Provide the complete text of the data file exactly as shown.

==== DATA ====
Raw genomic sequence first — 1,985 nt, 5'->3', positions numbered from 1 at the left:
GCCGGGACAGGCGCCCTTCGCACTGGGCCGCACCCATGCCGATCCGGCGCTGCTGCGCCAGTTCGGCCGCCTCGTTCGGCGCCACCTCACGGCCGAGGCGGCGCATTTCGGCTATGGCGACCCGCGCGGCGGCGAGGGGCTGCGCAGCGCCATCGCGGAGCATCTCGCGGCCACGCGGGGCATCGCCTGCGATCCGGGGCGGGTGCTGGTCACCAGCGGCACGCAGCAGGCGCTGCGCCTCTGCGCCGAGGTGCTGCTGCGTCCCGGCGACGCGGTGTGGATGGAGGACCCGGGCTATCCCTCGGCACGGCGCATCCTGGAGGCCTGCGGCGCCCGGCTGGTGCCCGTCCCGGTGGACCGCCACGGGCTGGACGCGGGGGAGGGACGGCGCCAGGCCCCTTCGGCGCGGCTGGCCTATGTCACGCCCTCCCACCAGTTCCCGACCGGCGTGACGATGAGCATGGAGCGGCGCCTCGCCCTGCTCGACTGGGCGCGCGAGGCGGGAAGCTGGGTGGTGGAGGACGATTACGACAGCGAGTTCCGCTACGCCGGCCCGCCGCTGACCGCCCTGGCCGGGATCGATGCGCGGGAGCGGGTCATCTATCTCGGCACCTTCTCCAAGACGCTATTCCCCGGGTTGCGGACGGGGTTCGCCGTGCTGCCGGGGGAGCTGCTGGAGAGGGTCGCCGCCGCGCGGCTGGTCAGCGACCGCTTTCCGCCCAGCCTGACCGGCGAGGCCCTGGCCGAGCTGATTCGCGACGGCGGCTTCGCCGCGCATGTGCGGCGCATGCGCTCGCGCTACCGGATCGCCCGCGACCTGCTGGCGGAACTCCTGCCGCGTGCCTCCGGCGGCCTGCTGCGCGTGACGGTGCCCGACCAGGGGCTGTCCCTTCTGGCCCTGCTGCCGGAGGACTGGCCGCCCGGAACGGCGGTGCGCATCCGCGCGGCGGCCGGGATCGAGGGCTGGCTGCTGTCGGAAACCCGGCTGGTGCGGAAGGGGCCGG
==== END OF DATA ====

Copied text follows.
Raw genomic sequence first — 1,985 nt, 5'->3', positions numbered from 1 at the left:
GCCGGGACAGGCGCCCTTCGCACTGGGCCGCACCCATGCCGATCCGGCGCTGCTGCGCCAGTTCGGCCGCCTCGTTCGGCGCCACCTCACGGCCGAGGCGGCGCATTTCGGCTATGGCGACCCGCGCGGCGGCGAGGGGCTGCGCAGCGCCATCGCGGAGCATCTCGCGGCCACGCGGGGCATCGCCTGCGATCCGGGGCGGGTGCTGGTCACCAGCGGCACGCAGCAGGCGCTGCGCCTCTGCGCCGAGGTGCTGCTGCGTCCCGGCGACGCGGTGTGGATGGAGGACCCGGGCTATCCCTCGGCACGGCGCATCCTGGAGGCCTGCGGCGCCCGGCTGGTGCCCGTCCCGGTGGACCGCCACGGGCTGGACGCGGGGGAGGGACGGCGCCAGGCCCCTTCGGCGCGGCTGGCCTATGTCACGCCCTCCCACCAGTTCCCGACCGGCGTGACGATGAGCATGGAGCGGCGCCTCGCCCTGCTCGACTGGGCGCGCGAGGCGGGAAGCTGGGTGGTGGAGGACGATTACGACAGCGAGTTCCGCTACGCCGGCCCGCCGCTGACCGCCCTGGCCGGGATCGATGCGCGGGAGCGGGTCATCTATCTCGGCACCTTCTCCAAGACGCTATTCCCCGGGTTGCGGACGGGGTTCGCCGTGCTGCCGGGGGAGCTGCTGGAGAGGGTCGCCGCCGCGCGGCTGGTCAGCGACCGCTTTCCGCCCAGCCTGACCGGCGAGGCCCTGGCCGAGCTGATTCGCGACGGCGGCTTCGCCGCGCATGTGCGGCGCATGCGCTCGCGCTACCGGATCGCCCGCGACCTGCTGGCGGAACTCCTGCCGCGTGCCTCCGGCGGCCTGCTGCGCGTGACGGTGCCCGACCAGGGGCTGTCCCTTCTGGCCCTGCTGCCGGAGGACTGGCCGCCCGGAACGGCGGTGCGCATCCGCGCGGCGGCCGGGATCGAGGGCTGGCTGCTGTCGGAAACCCGGCTGGTGCGGAAGGGGCCGG